Clearinghouse Update PowerPoint

Citizens Commercial Insurance Suite – Go Live

Personal Lines Underwriting Update

Loss Reports for Sinkhole

It was noted at the meeting that approximately 53 percent of the new business in Citizens continues to come from captive agents, with another sizeable amount from smaller independent agents with limited markets. The clearinghouse will provide these agents with additional private markets. Thomas Popko, Director of Personal Lines for Citizens, provide an update on Citizens depopulation efforts. To date, OIR identified about 900,000 policies for takeout during 2013. However, only 250,000 to 260,000 probably will actually be removed, according to Popko.  Two factors account for the smaller number of policies ultimately taken out of Citizens – duplicative requests are made for some of the same policies; and Citizens policyholders have the ability to refuse to participate in a takeout. However, the ability to veto a takeout disappears when renewal policies began going through the Clearinghouse, so long as private companies’ offers are within 15 percent of the rate Citizens offers.

Citizens   Claims Committee Votes on Program to Conduct Minor Sinkhole Repairs

Members of the Citizens Claims Committee voted unanimously on Thursday, November 14, 2013 to send a proposal for a $50 million program to conduct minor sinkhole-related home repairs to its full board next month. Under the proposal, dubbed the Sinkhole Stabilization Managed Repair Program, Citizens will pay the participating vendors directly for the repairs, rather than its policyholders. The vendors must have been in business for at least five years, have sufficient insurance, have documented proof of experience in sinkhole repairs, provide a five year warranty for all repairs and have employees complete background checks to participate in the program. The contract with vendors would last three years, with the option of two one-year renewals. Policyholders with a sinkhole claim would be able to opt out of the program, but Citizens is looking at making the program mandatory. “The decision to participate in the Sinkhole MRP or select a stabilization contractor outside of the MRP network rests solely with the policyholder. During the operation of the voluntary Sinkhole Stabilization MRP, Citizens will pursue the development and implementation of a mandatory program for sinkhole stabilization services,” a Citizens document detailing the project states.

Sinkhole losses have dropped in recent years for Citizens after the Legislature passed SB 408 in 2011, which uncapped rates for sinkhole coverage, allowing Citizens to seek rates above the 10 percent cap on annual rate increases. Through the first nine months of 2011, Citizens had 3,468 sinkhole claims, compared to 1,007 for the same period in 2013. Even so, Citizens paid out $169 million more in sinkhole claims than it received in premiums in 2012.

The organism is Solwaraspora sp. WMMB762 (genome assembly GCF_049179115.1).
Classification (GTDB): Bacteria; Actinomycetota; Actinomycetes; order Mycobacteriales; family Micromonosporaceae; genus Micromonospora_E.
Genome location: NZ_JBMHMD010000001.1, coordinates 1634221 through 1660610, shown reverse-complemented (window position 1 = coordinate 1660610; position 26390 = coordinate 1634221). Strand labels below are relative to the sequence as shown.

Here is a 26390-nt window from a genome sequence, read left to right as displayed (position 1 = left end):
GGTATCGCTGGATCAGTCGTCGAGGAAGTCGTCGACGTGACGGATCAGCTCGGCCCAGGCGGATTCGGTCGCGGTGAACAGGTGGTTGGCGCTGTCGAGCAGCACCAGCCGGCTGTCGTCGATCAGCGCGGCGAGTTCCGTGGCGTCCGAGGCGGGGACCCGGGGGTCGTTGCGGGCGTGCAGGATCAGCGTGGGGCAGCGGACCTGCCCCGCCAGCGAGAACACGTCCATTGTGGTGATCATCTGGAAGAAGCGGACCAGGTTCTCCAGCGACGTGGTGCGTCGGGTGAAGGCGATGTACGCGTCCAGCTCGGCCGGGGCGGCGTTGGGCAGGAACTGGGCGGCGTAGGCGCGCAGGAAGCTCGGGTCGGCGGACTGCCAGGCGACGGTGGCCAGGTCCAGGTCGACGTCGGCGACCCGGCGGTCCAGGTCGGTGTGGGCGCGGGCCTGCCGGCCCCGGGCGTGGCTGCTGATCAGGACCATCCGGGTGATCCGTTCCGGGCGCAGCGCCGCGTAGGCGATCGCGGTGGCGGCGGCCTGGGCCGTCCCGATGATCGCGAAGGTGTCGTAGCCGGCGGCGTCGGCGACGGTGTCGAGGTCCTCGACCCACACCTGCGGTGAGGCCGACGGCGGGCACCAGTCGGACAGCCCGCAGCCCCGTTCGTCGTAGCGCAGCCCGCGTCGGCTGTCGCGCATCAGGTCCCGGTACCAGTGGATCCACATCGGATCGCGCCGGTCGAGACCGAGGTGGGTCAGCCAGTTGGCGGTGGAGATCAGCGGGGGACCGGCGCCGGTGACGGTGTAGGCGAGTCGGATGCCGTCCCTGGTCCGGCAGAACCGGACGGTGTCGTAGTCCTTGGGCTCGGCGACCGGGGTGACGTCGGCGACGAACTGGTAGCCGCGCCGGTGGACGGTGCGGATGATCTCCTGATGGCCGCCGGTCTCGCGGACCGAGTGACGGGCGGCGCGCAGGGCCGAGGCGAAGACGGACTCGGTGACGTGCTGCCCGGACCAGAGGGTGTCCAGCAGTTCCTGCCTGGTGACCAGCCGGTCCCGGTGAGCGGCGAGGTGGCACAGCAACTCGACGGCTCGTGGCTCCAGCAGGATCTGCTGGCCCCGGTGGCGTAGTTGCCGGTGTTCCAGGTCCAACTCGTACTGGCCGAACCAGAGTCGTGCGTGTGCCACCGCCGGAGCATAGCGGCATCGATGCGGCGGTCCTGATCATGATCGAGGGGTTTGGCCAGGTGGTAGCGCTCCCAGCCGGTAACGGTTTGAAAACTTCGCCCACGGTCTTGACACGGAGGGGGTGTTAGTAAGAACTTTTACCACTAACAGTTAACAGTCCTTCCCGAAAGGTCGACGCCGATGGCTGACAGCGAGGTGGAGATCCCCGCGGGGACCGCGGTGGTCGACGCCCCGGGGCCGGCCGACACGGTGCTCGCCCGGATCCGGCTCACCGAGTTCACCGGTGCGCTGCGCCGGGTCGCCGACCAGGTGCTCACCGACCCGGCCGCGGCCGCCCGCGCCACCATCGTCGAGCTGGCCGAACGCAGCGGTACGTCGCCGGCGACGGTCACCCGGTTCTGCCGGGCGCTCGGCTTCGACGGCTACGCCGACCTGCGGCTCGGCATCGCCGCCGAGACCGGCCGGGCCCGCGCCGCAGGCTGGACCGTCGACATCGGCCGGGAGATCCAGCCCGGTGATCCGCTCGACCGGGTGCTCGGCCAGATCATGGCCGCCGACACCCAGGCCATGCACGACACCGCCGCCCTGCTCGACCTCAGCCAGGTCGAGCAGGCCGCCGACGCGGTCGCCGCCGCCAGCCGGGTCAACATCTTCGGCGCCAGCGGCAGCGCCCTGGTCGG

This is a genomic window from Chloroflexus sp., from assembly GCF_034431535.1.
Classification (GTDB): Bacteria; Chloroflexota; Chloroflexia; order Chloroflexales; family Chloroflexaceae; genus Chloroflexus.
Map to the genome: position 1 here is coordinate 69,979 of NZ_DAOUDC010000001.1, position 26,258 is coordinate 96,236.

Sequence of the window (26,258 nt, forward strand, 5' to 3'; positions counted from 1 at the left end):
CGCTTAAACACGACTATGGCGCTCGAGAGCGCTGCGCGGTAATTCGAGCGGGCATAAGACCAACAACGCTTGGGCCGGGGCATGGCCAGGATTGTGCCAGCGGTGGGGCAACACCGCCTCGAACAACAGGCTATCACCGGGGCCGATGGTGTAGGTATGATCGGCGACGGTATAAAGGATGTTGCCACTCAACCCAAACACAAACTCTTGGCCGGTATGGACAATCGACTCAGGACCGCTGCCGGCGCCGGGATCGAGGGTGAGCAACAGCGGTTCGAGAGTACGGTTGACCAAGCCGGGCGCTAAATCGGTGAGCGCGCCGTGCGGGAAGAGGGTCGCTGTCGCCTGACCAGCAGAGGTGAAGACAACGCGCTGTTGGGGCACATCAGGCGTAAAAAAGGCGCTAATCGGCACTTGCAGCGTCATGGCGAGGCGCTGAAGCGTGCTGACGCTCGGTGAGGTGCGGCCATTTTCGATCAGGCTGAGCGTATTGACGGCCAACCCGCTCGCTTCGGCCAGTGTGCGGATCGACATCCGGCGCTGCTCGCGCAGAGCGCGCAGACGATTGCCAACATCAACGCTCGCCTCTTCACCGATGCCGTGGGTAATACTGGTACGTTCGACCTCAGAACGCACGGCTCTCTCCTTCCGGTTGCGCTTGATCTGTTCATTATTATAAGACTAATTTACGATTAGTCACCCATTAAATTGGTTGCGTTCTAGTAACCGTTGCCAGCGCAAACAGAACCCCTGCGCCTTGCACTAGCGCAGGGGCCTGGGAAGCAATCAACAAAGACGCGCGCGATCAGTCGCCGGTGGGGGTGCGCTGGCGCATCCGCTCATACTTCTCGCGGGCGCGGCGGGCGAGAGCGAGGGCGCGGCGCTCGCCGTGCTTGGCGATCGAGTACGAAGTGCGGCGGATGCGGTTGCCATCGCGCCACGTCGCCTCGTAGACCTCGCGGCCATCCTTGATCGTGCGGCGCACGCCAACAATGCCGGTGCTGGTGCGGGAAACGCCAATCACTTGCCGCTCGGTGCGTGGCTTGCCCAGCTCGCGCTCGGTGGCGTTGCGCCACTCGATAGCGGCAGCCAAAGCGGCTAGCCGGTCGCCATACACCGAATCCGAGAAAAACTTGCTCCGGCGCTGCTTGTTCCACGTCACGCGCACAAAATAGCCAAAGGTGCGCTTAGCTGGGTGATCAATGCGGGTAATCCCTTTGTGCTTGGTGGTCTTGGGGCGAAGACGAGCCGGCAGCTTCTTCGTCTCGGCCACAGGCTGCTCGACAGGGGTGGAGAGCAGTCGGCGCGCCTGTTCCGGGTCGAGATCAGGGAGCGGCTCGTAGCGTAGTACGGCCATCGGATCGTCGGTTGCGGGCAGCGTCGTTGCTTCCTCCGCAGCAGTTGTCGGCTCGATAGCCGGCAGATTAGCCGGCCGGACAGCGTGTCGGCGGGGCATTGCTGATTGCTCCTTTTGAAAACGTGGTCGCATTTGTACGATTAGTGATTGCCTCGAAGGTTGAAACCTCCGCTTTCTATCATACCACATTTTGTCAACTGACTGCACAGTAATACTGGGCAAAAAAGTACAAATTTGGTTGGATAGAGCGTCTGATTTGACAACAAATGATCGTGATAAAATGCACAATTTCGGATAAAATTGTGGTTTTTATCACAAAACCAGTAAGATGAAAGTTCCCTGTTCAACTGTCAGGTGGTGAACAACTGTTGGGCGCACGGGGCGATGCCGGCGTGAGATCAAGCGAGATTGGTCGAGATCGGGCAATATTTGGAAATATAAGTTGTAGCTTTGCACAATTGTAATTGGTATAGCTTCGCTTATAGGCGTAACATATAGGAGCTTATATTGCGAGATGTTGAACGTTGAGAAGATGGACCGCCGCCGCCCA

Citizens president and CEO Barry Gilway said the maximum $50 million involved in the contract would come out of money that would otherwise go to pay claims, and shouldn’t be considered an additional expense.“ Are these additional dollars? The answer is no,” Gilway told the committee. “We’re just paying for the repairs rather than just writing them a check.”

Sinkhole Managed Repair Program – Summary:

Key Performance Indicators:

Independent Adjuster Requests for Proposal:

All Claims Committee Background Documents:

Citizens Launches Upgrade for   Commercial Lines

Citizens this month continued its companywide modernization with the launch of a much anticipated computer upgrade to coordinate policy underwriting, claims and billing into a seamless and easy to use system. During the first week of November 2013 Citizens began routing all commercial policy operations through the Citizens Insurance Suite, a comprehensive software package that will replace a handful of legacy systems now responsible for new and renewal commercial business. Citizens handles about 39,000 commercial policies. The rollout is the second major release delivered as planned during 2013 as part of a larger effort to transition Citizens computer network to a centralized and more fully automated system that will ultimately handle all aspects of residential and commercial accounts. Prompted by the need to replace aging technology, the suite is allegedly both more agile and cost effective. “The Citizens Insurance Suite will dramatically improve efficiencies and provide better service to both agents and their policyholders,” said Citizens Chief of Systems and Operations Kelly Booten. “We’re pleased with the successful launch for commercial policies and look forward to expanding the system to all lines by the end of 2014.”